Saturday, April 19, 2008
On this day in 1986, my Grandpa Alpha Schuck died. Had he lived 2 more days, he would have been 94 years old. This picture of Grandpa was taken with my dad and mom, and his wife Helen (who he married a few years after grandma died), on the occasion of brother's wedding in October 1984. I think it is probably the last picture I have of him. Grandpa was a cheerful, happy person who liked to tell funny stories and jokes. Toward the end of his life, his hands were twisted and swollen with arthritis, and he must have been in pain, but I never heard him complain. He was a kind man.
He loved to grow things, and had a fantastic cactus garden. In fact, I have two varieties of cactus from his garden that are at least 40 years old. One of the earliest memories I have of him is helping him in his flower garden, planting pansies and alyssum. And to this day, those are the flowers that I enjoy the most, and in a few days I will be planting pansies in the whiskey-barrel planter by the back porch. As an aside, I used to plant them in an old galvanized washtub until I came outside one day and saw a rabbit sitting in the tub having them for lunch.
When the old family home where my father was raised was condemned to make way for a freeway, Grandpa and Grandma moved to Gardena, very near our house. In the early 60s, we moved into that same tract of homes, and so he then lived only a few blocks away, within easy walking distance. I don’t remember Grandpa “doing things” with his grandchildren like one thinks of grandpas today—although he may have done with my brothers—but he was involved with our family activities. He was always there to help when my dad got involved in painting a room or the house. He had edging machine for the lawn, and I remember him coming to tidy up after my dad finished mowing. And he always enjoyed the family dinners at holidays and birthdays, and he always ended the meal by saying “Edith [my mom], thank you , everything was delicious.” Grandpa loved the Western Scrub-Jays that lived in the neighborhood, and he trained them to come and pick peanuts out of his hands while he sat in a lawn chair in his driveway.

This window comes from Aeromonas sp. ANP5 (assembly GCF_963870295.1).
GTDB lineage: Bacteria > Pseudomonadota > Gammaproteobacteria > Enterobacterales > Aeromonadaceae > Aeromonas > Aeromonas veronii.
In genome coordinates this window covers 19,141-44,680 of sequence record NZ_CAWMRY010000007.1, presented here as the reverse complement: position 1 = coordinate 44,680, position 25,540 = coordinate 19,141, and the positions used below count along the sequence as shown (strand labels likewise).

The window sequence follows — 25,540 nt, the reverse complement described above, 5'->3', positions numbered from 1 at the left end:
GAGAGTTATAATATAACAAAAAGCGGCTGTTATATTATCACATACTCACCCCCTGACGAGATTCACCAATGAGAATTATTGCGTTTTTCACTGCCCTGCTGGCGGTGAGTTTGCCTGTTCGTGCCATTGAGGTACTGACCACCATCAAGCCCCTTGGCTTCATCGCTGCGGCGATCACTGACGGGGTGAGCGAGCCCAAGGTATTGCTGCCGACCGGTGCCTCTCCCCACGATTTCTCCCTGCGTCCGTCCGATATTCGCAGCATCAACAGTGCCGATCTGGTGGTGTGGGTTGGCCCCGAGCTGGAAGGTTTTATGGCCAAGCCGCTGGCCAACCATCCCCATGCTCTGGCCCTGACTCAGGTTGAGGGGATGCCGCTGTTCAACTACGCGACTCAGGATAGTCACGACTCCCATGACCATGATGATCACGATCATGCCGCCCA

One of my most poignant memories occurred at Halloween after Grandma died, but before he married Helen (she was wonderful, by the way, stepping into the role of grandmother without a hitch). Grandpa invited us to his house for homemade hot chocolate after we finished trick-or-treating. Unfortunately, he accidently made it with salt instead of sugar—guess he got them mixed up—and we couldn’t drink it.
During the last few years of his life, I didn’t see him very much because by then we were living far away and only came back to California every other year. His days on earth came to an end in a nursing home, but he still had good quality of life: He wasn’t bedridden, and he still had a good appetite and enjoyed his food (Grandpa loved to eat -- especially chocolate kisses) and visiting with people. The family he left behind--wife, children, and grandchildren--buried him with love and respect in their hearts.
Monday, April 07, 2008